In August by His Grace Michael, Bishop of Geneva and Western Europe, conducted an archpastoral visit to Haiti. Deacon Andrei Rudenko (cleric of Holy Trinity Monastery in Jordanville) accompanied Bishop Michael on this trip. Recently Fr. Andrei recounted his trip in an interview.
- Fr. Andrei, this was your first visit to Haiti. Tell us about your impressions.
My visit to Haiti left me with some very deep impressions. This is a lesson for Western man about Orthodoxy, about how it is able to thrive in simple circumstances, although with considerable depth and childlikeness. They all sing together to interesting effect; they sing on the kliros and everyone responds. The effect is a very thorough and deep one.
It would be good for seminary graduates to spend some time there, in order to see what Christ’s Cross is like. What Haitians are currently bearing; that is Christ’s Cross. They have been hit by a terrible tragedy, and on the backdrop of that tragedy, they are diligently building their churches and communities. Harboring no doubts, they try to obtain land and have it blessed. This is Orthodoxy in its simplest yet deepest form.
- How would you explain the appearance and development specifically of Russian Orthodoxy in Haiti?
Russia has always borne Orthodoxy by example rather than by force. These people have caught on to the example of our Diasporan Russian Orthodoxy. They have felt it with their hearts. All of their traditions are similar to our Russian ones.
- What is the condition of the clergy?
One of the priest’s houses was destroyed – Fr. Jean, while the house of the other – Fr. Gregoire, remained intact, thank God. They offered us their “residence,” a bedroom, while they themselves lived in a tent outside on their property. Fr. Gregoire has two small bedrooms, a living room, and a veranda – everything is open, as there is no winter here. Everything is small, but comfortable and pleasant. In greeting the hierarch, they tried hard, of course, and greeted him well. However, one cannot easily gauge their situation by this. I don’t know how well they are doing in reality.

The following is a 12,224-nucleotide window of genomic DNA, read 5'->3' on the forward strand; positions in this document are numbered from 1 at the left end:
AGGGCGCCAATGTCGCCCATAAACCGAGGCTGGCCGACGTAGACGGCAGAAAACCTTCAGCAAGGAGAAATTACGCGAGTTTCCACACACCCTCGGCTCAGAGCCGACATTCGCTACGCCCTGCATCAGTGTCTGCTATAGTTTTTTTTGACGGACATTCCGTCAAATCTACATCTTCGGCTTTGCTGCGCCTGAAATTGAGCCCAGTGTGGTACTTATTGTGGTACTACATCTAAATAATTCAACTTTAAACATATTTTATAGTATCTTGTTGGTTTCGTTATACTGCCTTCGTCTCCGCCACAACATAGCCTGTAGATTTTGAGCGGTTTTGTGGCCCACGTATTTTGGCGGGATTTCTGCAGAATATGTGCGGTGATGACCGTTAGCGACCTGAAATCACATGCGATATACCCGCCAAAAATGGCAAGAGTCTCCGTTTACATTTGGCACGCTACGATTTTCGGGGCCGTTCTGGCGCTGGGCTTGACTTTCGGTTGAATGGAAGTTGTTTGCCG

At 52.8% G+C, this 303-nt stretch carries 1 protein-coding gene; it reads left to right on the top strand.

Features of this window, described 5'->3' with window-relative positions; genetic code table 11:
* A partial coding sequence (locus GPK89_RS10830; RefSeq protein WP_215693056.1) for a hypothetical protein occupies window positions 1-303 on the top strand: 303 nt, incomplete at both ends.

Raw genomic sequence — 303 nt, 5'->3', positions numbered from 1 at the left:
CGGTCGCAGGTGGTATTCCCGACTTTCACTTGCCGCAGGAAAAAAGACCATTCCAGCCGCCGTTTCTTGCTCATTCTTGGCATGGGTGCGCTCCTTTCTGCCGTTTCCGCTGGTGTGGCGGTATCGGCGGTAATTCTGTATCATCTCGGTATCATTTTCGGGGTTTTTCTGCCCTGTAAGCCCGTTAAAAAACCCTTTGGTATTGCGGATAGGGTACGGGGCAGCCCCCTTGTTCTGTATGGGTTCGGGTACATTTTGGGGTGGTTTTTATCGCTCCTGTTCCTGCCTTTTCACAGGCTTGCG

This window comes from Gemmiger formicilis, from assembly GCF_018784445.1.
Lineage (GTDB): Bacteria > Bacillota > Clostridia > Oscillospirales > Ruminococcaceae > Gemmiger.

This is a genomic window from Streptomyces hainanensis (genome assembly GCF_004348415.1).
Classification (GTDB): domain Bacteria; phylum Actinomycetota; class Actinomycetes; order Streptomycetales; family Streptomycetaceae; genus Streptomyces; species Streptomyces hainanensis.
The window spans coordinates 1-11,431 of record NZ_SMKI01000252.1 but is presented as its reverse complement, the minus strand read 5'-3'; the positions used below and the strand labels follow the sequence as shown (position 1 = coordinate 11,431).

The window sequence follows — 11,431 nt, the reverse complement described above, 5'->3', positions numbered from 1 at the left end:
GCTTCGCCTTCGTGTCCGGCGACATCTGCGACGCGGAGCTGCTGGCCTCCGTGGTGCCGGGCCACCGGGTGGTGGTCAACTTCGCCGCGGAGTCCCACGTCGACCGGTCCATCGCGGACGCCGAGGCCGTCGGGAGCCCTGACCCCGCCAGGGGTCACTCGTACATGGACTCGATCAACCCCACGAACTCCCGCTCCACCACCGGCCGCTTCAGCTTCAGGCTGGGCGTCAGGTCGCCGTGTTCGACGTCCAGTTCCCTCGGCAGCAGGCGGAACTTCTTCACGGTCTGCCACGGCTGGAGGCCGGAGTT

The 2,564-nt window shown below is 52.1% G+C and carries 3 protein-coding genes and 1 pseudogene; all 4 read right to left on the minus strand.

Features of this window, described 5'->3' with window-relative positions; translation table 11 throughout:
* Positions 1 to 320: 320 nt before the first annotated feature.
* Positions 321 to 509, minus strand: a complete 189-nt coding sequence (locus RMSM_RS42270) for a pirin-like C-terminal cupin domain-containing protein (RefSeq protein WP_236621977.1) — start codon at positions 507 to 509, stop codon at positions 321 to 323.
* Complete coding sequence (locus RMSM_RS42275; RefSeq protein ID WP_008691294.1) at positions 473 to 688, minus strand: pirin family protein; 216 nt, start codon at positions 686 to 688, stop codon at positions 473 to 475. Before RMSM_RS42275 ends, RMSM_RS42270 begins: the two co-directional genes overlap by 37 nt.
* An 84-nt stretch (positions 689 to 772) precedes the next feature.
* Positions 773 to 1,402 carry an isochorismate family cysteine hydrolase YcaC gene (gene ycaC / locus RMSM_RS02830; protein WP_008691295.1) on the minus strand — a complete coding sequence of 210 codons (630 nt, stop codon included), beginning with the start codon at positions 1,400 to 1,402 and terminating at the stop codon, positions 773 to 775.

Currently, the Fund for Assistance has provided both priests with automobiles, which they absolutely need, because they need to travel from parish to parish, and the roads there are in terrible condition.
Not far from Fr. Gregoire’s house is a school for mentally handicapped children. They sang for Bishop Michael. They are very affectionate children; they would come up to us and hug us. It was very moving.
- What were your impressions of the moral condition of the mission members?
Judging by how they pray to God, they are headed in the right direction. They are trying to touch up their churches. But the situation is complicated; it is still difficult to travel the narrow streets, and there is rubble everywhere: concrete, sand, etc. But one can feel progress in the developing mission.
I was very touched and struck by the fact that, when they are in church, they forget all of their sorrows. This saves them – they feel the presence of God. I think that their priests help them a great deal. In the most literal sense, they cluck over them like brooding hens, going and watching over them, caring for them. It leaves an excellent impression.
They literally treat their flock as their own children, in the best kind of way. They are always smiling, always treating their flock very well, and their interaction is plain. There is no formality, no primness; they are simply like a father with his children. Parishioners, meanwhile, run after their pastors as chicks after hens. When they part ways, they wave for a long time; it’s wonderful and touching.
The Haitians are quietly bearing their labors, despite everything. It is difficult to get even basic needs, such as water. But they always have a good attitude, which really recharges our batteries. Not only while we were there, but even now this feeling remains.